Did you happen to see the report that came out today regarding teenagers and sexual behavior? Published in the journal Pediatrics, the report is based on survey data from the latest edition of The Youth Risk Behavior Survey, which was administered to 17,220 New York City high school students. The Associated Press ran a story by Karen Matthews summarizing the report’s findings.
Here’s some of what you need to know about today’s teens:
-7,261 of the students who completed the survey said they had had sexual intercourse.
-93.1 percent of the sexually active males had only had sexual contact with female partners.
-3.2 percent of the sexually active males said they’d had contact only with other males.
-3.7 percent of the sexually active males had had both male and female sexual partners.
-88.1 percent of the sexually active females said they’d only had sex with males.
-3.2 percent of the sexually active females said they’d only had sex with female partners.
-8.7 percent of sexually active females said they’d had sex with both male and female partners.
-Among all the sexually active teens, 9.3 percent reported having at least one same-sex partner.
-Of all the teens who reported having at least one same-sex partner, 38.9 percent said that they were “heterosexual” or “straight.”
-Among girls who reported having both male and female partners, 35.8 percent said they had experienced dating violence during the previous year.
-Among boys who reported having both male and female partners, 34.8 percent reported experiencing dating violence during the previous year.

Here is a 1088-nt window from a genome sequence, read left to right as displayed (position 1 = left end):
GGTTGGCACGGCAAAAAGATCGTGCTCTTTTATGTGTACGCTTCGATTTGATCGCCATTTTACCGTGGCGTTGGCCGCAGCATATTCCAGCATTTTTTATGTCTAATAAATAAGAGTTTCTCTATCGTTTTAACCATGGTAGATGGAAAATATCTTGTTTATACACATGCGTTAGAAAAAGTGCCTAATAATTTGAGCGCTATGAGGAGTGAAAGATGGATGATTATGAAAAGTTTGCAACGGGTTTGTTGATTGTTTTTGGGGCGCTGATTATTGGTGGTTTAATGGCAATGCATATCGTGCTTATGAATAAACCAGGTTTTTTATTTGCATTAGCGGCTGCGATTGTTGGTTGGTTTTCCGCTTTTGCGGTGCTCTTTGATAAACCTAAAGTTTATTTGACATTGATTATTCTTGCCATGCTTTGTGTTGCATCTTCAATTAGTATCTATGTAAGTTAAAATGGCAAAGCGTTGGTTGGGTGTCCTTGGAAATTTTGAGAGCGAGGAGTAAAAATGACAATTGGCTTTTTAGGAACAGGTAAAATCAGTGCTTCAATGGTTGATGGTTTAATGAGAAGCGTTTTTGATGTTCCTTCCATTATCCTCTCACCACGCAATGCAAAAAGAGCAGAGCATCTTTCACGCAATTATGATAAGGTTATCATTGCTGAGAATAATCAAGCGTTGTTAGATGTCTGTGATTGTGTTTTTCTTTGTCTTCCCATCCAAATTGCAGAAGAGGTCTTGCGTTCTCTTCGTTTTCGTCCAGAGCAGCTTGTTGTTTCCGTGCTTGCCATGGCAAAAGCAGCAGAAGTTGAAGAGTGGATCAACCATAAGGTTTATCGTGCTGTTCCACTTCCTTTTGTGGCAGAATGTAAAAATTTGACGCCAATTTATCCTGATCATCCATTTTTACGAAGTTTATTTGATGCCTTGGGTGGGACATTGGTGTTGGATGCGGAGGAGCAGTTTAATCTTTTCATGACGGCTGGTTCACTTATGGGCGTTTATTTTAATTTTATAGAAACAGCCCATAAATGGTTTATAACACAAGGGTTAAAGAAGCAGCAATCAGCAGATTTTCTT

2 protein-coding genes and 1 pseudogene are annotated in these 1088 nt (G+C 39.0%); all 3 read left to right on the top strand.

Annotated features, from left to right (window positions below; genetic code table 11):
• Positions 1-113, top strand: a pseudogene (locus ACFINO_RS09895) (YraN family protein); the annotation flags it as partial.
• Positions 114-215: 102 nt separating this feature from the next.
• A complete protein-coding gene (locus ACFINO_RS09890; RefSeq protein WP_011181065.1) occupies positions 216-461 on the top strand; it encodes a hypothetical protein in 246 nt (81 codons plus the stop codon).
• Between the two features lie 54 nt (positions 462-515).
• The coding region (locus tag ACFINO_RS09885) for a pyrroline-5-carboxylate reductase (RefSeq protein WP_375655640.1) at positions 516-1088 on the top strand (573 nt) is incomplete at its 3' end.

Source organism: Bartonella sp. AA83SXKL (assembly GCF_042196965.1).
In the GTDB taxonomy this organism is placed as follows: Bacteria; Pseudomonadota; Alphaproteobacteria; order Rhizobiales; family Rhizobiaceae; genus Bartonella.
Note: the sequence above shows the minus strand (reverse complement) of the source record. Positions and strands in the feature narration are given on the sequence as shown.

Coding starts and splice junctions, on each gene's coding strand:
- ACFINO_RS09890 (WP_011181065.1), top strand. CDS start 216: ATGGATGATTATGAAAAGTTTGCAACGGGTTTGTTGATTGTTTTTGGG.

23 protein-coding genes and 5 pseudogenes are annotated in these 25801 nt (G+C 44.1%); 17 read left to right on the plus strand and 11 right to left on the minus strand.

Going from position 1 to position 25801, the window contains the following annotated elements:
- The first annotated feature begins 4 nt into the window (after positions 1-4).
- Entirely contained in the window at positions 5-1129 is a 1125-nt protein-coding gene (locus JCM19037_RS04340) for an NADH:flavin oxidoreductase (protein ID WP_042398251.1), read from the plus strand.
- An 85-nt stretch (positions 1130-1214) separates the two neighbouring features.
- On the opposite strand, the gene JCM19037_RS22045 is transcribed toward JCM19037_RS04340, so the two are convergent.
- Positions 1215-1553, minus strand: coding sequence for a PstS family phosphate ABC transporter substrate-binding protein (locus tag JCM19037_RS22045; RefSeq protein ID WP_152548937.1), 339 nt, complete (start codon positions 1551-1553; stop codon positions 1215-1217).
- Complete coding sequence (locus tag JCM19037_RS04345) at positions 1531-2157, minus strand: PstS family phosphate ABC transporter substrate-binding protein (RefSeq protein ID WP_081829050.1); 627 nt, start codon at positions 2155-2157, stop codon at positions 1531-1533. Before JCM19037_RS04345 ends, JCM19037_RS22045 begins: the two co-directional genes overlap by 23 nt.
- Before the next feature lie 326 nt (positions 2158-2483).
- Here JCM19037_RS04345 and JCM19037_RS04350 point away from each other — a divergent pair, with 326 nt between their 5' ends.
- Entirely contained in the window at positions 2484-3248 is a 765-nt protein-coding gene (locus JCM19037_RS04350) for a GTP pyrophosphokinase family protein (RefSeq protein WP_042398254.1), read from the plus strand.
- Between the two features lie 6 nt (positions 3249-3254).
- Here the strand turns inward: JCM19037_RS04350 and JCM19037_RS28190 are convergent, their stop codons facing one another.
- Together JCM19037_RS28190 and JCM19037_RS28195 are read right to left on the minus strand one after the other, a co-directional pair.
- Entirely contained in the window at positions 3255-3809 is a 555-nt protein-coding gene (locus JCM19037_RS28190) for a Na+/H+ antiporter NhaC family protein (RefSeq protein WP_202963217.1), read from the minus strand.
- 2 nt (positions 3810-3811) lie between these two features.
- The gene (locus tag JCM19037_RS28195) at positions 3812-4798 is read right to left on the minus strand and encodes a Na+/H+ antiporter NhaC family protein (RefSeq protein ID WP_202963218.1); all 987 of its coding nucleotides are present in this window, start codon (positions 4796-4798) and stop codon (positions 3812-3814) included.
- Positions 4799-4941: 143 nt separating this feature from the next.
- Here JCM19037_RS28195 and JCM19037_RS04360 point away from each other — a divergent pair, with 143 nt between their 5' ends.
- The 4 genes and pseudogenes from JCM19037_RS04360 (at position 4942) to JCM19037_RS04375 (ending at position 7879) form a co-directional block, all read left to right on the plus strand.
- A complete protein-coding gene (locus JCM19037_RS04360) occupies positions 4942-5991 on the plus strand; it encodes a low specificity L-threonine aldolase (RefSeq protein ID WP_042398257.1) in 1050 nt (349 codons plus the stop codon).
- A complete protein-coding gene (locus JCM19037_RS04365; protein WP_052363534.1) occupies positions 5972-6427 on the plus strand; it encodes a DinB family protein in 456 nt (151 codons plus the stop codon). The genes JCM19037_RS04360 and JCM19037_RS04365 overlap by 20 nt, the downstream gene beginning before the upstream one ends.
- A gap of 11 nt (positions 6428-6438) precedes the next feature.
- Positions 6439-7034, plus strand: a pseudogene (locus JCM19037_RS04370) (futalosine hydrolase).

How do you process this data? What does it make you think about kid’s and today’s culture? How does it make you feel about what our kids are learning and how they’re living those lessons out?
How we process and respond to these issues reveals much about our worldview and how that informs our values, attitudes, and behaviors. That’s certainly the case with something I read in Karen Matthews’ article. Matthews reports, “Advocates said the results point to the need for public health messages to target behavior, not identity.” Think about that for a minute. Isn’t there something lacking and foundationally wrong in that prescription?
Because I am an integrated being. . . even when my actions don’t coincide with my stated beliefs and convictions . . . I ultimately act out who I believe I am. . . whether that belief is something I’ve consciously or unconsciously assimilated into my life. And when the great task of adolescence is identity formation and the figuring out of who I am, doesn’t it make sense that we invest our time and effort into helping our kids establish their identity? As people who follow Christ and believe that our identity is found in the One who made us for Himself, doesn’t that say quite a bit about the focus we need in our ministries to kids? You see, if my identity is wrapped up in anything less than that which transcends me, myself, and I. . . well, then I can do and be anything I want to do and be.
I think this study issues a loud and clear call to the Church. . . we must think seriously about how to reach kids with the message of where to ultimately find their identity. . . and what that means for all of life. I’m not sure that anything else can effect lasting behavioral change. . . or serve them well as they discover the purpose for their God-given sexuality.